Under licensing requirements, the plant’s address cannot be disclosed but it will be in close proximity to cannabis cultivation sites.
“It’s going to be the biggest manufacturing plant in Australia, probably by a factor of at least five times. So it’s going to completely change the dynamic of cannabis extraction and cannabis manufacturing,” Dr Agarwal said.
New figures from Australia’s Therapeutic Goods Administration show that demand for medicinal cannabis prescriptions hit 3378 in April, which is more than triple the total in April last year of 1108. Dr Agarwal said Australia was the fourth largest medicinal cannabis market in the world behind the US, Canada and Germany.
However, the vast majority of medicinal cannabis currently used in Australia is imported.
“Probably 95 per cent plus of all the stuff that’s getting given to Australian patients, is imported from Canada or Europe,” Mr Agarwal said.
Construction on the facility is expected to start before September, with completion scheduled for the middle of 2021.
Cannvalate, which has flagged plans to list on the ASX, has also signed a five-year distribution agreement with Valens. The Canadian company confirmed its plans to enter the local market this month, describing Australia as “the second largest cannabis market outside of North America”.
It’s going to completely change the dynamic of cannabis extraction and cannabis manufacturing.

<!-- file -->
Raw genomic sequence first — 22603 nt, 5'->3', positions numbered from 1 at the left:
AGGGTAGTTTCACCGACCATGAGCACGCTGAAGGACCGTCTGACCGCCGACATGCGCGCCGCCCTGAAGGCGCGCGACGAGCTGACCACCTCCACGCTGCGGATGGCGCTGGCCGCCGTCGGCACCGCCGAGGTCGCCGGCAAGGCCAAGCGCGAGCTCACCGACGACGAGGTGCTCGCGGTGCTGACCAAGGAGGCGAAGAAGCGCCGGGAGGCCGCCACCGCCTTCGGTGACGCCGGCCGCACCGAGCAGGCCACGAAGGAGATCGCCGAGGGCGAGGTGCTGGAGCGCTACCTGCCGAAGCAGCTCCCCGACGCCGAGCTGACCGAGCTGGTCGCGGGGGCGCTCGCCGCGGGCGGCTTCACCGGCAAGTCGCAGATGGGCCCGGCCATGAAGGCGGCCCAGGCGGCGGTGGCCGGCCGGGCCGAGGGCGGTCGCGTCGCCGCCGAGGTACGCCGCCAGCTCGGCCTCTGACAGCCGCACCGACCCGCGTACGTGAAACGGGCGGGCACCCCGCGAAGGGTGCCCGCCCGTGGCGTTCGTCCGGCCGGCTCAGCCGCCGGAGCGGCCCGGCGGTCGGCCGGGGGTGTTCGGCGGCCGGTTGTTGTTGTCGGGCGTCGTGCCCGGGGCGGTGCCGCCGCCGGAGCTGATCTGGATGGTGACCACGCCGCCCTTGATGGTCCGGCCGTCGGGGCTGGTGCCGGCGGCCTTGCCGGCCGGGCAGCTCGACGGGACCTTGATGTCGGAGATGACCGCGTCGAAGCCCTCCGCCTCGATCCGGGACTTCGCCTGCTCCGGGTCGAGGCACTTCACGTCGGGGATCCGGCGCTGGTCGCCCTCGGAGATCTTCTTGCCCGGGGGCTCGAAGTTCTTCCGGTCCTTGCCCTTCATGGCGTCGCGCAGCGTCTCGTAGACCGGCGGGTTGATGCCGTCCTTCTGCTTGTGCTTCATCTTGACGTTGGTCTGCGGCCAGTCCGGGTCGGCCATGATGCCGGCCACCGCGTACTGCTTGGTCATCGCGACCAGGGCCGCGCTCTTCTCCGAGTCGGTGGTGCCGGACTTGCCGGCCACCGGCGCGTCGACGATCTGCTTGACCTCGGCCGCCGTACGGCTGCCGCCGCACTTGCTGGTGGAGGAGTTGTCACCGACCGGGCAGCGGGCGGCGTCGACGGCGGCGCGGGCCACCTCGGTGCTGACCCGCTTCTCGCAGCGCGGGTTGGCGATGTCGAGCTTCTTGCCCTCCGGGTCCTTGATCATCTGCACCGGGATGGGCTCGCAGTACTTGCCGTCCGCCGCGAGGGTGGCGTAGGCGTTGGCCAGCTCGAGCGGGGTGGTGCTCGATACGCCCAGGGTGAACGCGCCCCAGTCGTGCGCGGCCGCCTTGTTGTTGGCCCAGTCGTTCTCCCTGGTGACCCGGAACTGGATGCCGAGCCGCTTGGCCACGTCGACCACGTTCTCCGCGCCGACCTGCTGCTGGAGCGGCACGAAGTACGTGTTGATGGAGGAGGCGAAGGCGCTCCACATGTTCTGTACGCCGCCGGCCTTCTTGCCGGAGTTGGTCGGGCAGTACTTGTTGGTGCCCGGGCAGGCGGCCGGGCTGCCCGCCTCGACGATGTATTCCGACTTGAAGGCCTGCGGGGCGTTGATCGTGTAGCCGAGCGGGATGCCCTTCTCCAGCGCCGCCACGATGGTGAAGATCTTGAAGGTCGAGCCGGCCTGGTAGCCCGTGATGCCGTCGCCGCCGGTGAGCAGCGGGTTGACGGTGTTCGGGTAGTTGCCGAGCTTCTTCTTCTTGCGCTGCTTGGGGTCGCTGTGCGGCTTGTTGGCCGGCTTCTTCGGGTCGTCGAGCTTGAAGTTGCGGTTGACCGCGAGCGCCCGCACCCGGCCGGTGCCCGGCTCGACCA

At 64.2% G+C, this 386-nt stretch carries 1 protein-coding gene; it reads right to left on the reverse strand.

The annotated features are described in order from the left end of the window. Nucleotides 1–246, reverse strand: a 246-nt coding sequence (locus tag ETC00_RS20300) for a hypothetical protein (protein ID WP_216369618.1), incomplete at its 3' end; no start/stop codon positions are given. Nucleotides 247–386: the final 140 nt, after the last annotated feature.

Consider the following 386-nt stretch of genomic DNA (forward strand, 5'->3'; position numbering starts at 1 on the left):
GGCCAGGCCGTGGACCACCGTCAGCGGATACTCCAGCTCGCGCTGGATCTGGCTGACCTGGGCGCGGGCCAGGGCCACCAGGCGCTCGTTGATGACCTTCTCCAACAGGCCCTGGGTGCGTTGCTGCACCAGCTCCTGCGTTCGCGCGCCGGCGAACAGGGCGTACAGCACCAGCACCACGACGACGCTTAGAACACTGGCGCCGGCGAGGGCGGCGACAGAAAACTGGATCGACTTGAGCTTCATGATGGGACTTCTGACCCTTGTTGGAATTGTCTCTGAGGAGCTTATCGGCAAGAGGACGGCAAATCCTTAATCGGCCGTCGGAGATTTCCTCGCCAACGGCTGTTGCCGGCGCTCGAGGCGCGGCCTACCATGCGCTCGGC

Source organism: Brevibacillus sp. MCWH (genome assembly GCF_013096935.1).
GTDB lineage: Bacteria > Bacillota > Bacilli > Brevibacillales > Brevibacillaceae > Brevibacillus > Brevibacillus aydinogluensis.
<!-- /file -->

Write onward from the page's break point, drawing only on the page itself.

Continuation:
Cannvalate chief executive Dr Sud Agarwal
Peter Crock, chairman of the industry group Medicinal Cannabis Industry Australia and chief executive of the $150 million ASX-listed medicinal cannabis company Cann Group, said long term forecasts indicated Australia could eventually have 300,000 to 600,000 patients using medicinal cannabis.
“Accelerating access for patients is really what everyone’s working towards and this is going to be a significant development in that, to have cost-effective medicines available for patients,” he said.
“It will definitely be one of the purpose-built facilities of scale and so that is going to be important. It definitely has a role to play and that level of investment will be significant,” he said.
Joshua Fegan, CEO of the ASX-listed medicinal cannabis company Althea, said about 70 per cent of Althea’s patients used medicinal cannabis for pain management, with the rest using it for conditions including PTSD, anxiety and insomnia.
Darren is the mining and agribusiness reporter for The Age and The Sydney Morning Herald.